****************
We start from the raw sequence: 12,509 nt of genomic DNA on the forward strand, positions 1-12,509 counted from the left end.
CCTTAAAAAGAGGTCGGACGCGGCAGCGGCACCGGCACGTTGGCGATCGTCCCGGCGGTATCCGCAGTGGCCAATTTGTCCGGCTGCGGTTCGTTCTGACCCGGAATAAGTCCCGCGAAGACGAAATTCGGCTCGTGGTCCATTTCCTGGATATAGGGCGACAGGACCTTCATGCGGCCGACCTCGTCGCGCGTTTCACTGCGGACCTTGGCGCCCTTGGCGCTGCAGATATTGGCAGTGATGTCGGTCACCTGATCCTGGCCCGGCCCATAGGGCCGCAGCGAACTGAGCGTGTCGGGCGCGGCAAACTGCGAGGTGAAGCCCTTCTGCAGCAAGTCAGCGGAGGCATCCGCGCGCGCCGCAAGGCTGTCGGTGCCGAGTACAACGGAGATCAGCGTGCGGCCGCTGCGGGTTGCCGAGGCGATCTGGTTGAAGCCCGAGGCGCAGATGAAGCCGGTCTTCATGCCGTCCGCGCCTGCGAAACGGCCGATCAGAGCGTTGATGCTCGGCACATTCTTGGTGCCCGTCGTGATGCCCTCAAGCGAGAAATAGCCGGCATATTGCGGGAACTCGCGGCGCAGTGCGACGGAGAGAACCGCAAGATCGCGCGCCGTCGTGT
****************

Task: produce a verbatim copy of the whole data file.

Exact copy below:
We start from the raw sequence: 12,509 nt of genomic DNA on the forward strand, positions 1-12,509 counted from the left end.
CCTTAAAAAGAGGTCGGACGCGGCAGCGGCACCGGCACGTTGGCGATCGTCCCGGCGGTATCCGCAGTGGCCAATTTGTCCGGCTGCGGTTCGTTCTGACCCGGAATAAGTCCCGCGAAGACGAAATTCGGCTCGTGGTCCATTTCCTGGATATAGGGCGACAGGACCTTCATGCGGCCGACCTCGTCGCGCGTTTCACTGCGGACCTTGGCGCCCTTGGCGCTGCAGATATTGGCAGTGATGTCGGTCACCTGATCCTGGCCCGGCCCATAGGGCCGCAGCGAACTGAGCGTGTCGGGCGCGGCAAACTGCGAGGTGAAGCCCTTCTGCAGCAAGTCAGCGGAGGCATCCGCGCGCGCCGCAAGGCTGTCGGTGCCGAGTACAACGGAGATCAGCGTGCGGCCGCTGCGGGTTGCCGAGGCGATCTGGTTGAAGCCCGAGGCGCAGATGAAGCCGGTCTTCATGCCGTCCGCGCCTGCGAAACGGCCGATCAGAGCGTTGATGCTCGGCACATTCTTGGTGCCCGTCGTGATGCCCTCAAGCGAGAAATAGCCGGCATATTGCGGGAACTCGCGGCGCAGTGCGACGGAGAGAACCGCAAGATCGCGCGCCGTCGTGT